Rural Investigations

ROCIC Workshop

FINDAR  Locates Homicide Victim and the Gun

Sensors and Software Inc. attended the 22nd National Homicide Investigator’s Conference in Shreveport, LA., put on by the Regional Organized Crime Information Center (ROCIC) in 2013. At that time a demonstration of how ground penetrating radar
(GPR) can be used to assist in police investigations took place.

GPR systems can detect metallic and non-metallic pieces of evidence buried beneath the surface. As a result of this capability investigators frequently use GPR to find physical evidence that is difficult to locate. Victims of homicide fall into the  non-metallic category and the use of GPR simplifies pinpointing their bodies.ns took place.

A human body is made up of about 65 percent water. To demonstrate that GPR can locate a body, three 1 gallon jugs of water were buried in Veteran’s Park. The jugs were placed approximately 2 feet deep, refer to Figure 1.

Figure 1: Location of the buried items in relation to Veteran’s Park

GPR can also be used to locate metallic items such as long guns. To demonstrate, a 1 ½ inch 3 foot long pipe was buried near the water jugs. The pipe was placed 8 inches deep in the soil.

The GPR device sends a pulse of radio energy into the ground, which reflects off different materials and returns. The system operator is notified that there is something that is different (body or gun) beneath the surface. The data was collected over a period of about 30 minutes, covering an area of 20 X 20 feet (400 sq. ft.).

Figure 2: An area view of the ‘homicide victim’

The collected information was processed on site. The depth slice in Figure 2 shows how the homicide victim appeared. The evidence can be clearly distinguished in the bottom left corner of the image.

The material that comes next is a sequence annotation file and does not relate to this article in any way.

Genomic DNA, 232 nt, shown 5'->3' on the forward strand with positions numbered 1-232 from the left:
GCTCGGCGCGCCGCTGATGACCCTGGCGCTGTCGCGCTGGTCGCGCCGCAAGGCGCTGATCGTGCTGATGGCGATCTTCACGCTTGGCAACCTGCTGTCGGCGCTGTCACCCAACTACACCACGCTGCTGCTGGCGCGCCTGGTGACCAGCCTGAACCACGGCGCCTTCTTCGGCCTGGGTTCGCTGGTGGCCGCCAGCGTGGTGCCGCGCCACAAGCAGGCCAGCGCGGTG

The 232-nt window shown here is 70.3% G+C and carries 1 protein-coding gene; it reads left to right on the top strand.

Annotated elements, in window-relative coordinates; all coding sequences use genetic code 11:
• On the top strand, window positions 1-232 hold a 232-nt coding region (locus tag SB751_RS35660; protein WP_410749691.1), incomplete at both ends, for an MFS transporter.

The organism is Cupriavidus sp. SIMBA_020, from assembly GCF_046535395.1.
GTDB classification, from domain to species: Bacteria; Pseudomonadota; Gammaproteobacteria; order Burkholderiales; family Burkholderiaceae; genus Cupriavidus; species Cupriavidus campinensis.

Figure 3 illustrates the homicide victim on the FINDAR cross-section view of the ground. It is clear that the body was buried 2 feet in the soil. The cross-line (not shown) indicates the object.

Figure 3: Cross-section view of the 'homicide victim' It is easy to distinguish that it is buried 2 ft. in the soil and is 5 feet long.

Figure 4 shows a depth slice of the gun. The target can be seen in the bottom right hand corner.

Figure 4: An area view of the ‘gun’

Sometimes when creating a report on a GPR search it is helpful to show the placement of the collection grid in relation to the surroundings. Figure 5 displays a depth slice placed in Google Earth providing geographic information on the location of where the physical evidence was found. 

Figure 2: Depth Slice on Google Earth.

Conclusions: The demonstration given at the ROCIC 22nd National Homicide Investigators  conference was successful in locating the simulated forensic targets. In general the demonstration provided a clear idea of how GPR is useful to locate buried pieces of evidence. GPR also permits the user to see the depth of the buried target. This allows for quicker excavations without damaging the physical evidence.


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